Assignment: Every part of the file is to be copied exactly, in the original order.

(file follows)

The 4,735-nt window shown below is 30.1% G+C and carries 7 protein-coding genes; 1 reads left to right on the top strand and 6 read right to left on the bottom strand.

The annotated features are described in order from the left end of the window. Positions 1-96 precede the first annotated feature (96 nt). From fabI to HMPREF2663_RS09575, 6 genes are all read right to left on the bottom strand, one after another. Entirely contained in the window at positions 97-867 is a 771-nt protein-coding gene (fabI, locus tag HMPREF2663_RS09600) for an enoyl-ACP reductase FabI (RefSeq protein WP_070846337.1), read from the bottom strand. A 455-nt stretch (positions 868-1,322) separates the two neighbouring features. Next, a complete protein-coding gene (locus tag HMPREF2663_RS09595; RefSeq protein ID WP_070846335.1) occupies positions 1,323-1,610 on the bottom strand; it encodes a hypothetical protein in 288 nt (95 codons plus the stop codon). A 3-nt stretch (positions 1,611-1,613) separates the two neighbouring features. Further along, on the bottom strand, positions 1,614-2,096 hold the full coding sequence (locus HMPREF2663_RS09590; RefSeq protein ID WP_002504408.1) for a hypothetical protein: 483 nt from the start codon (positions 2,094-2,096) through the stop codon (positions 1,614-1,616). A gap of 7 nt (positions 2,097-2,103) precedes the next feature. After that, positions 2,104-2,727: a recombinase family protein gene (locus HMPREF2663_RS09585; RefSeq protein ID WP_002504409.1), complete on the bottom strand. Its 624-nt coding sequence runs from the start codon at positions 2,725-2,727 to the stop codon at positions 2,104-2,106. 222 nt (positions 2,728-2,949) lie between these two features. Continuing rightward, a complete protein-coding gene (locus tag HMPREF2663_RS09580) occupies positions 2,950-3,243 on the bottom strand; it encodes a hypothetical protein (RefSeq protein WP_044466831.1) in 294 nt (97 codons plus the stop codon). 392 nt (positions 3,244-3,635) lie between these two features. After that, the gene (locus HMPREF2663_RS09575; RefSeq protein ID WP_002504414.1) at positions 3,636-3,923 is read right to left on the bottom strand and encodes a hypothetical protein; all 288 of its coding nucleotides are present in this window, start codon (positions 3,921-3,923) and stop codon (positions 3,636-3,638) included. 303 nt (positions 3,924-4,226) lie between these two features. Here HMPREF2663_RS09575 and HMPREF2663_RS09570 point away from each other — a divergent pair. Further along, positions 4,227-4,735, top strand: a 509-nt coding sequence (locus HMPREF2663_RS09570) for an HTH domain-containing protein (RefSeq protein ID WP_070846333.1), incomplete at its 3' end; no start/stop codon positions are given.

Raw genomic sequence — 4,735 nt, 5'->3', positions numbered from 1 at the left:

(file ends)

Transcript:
The 4,735-nt window shown below is 30.1% G+C and carries 7 protein-coding genes; 1 reads left to right on the top strand and 6 read right to left on the bottom strand.

The annotated features are described in order from the left end of the window. Positions 1-96 precede the first annotated feature (96 nt). From fabI to HMPREF2663_RS09575, 6 genes are all read right to left on the bottom strand, one after another. Entirely contained in the window at positions 97-867 is a 771-nt protein-coding gene (fabI, locus tag HMPREF2663_RS09600) for an enoyl-ACP reductase FabI (RefSeq protein WP_070846337.1), read from the bottom strand. A 455-nt stretch (positions 868-1,322) separates the two neighbouring features. Next, a complete protein-coding gene (locus tag HMPREF2663_RS09595; RefSeq protein ID WP_070846335.1) occupies positions 1,323-1,610 on the bottom strand; it encodes a hypothetical protein in 288 nt (95 codons plus the stop codon). A 3-nt stretch (positions 1,611-1,613) separates the two neighbouring features. Further along, on the bottom strand, positions 1,614-2,096 hold the full coding sequence (locus HMPREF2663_RS09590; RefSeq protein ID WP_002504408.1) for a hypothetical protein: 483 nt from the start codon (positions 2,094-2,096) through the stop codon (positions 1,614-1,616). A gap of 7 nt (positions 2,097-2,103) precedes the next feature. After that, positions 2,104-2,727: a recombinase family protein gene (locus HMPREF2663_RS09585; RefSeq protein ID WP_002504409.1), complete on the bottom strand. Its 624-nt coding sequence runs from the start codon at positions 2,725-2,727 to the stop codon at positions 2,104-2,106. 222 nt (positions 2,728-2,949) lie between these two features. Continuing rightward, a complete protein-coding gene (locus tag HMPREF2663_RS09580) occupies positions 2,950-3,243 on the bottom strand; it encodes a hypothetical protein (RefSeq protein WP_044466831.1) in 294 nt (97 codons plus the stop codon). 392 nt (positions 3,244-3,635) lie between these two features. After that, the gene (locus HMPREF2663_RS09575; RefSeq protein ID WP_002504414.1) at positions 3,636-3,923 is read right to left on the bottom strand and encodes a hypothetical protein; all 288 of its coding nucleotides are present in this window, start codon (positions 3,921-3,923) and stop codon (positions 3,636-3,638) included. 303 nt (positions 3,924-4,226) lie between these two features. Here HMPREF2663_RS09575 and HMPREF2663_RS09570 point away from each other — a divergent pair. Further along, positions 4,227-4,735, top strand: a 509-nt coding sequence (locus HMPREF2663_RS09570) for an HTH domain-containing protein (RefSeq protein ID WP_070846333.1), incomplete at its 3' end; no start/stop codon positions are given.

Raw genomic sequence — 4,735 nt, 5'->3', positions numbered from 1 at the left: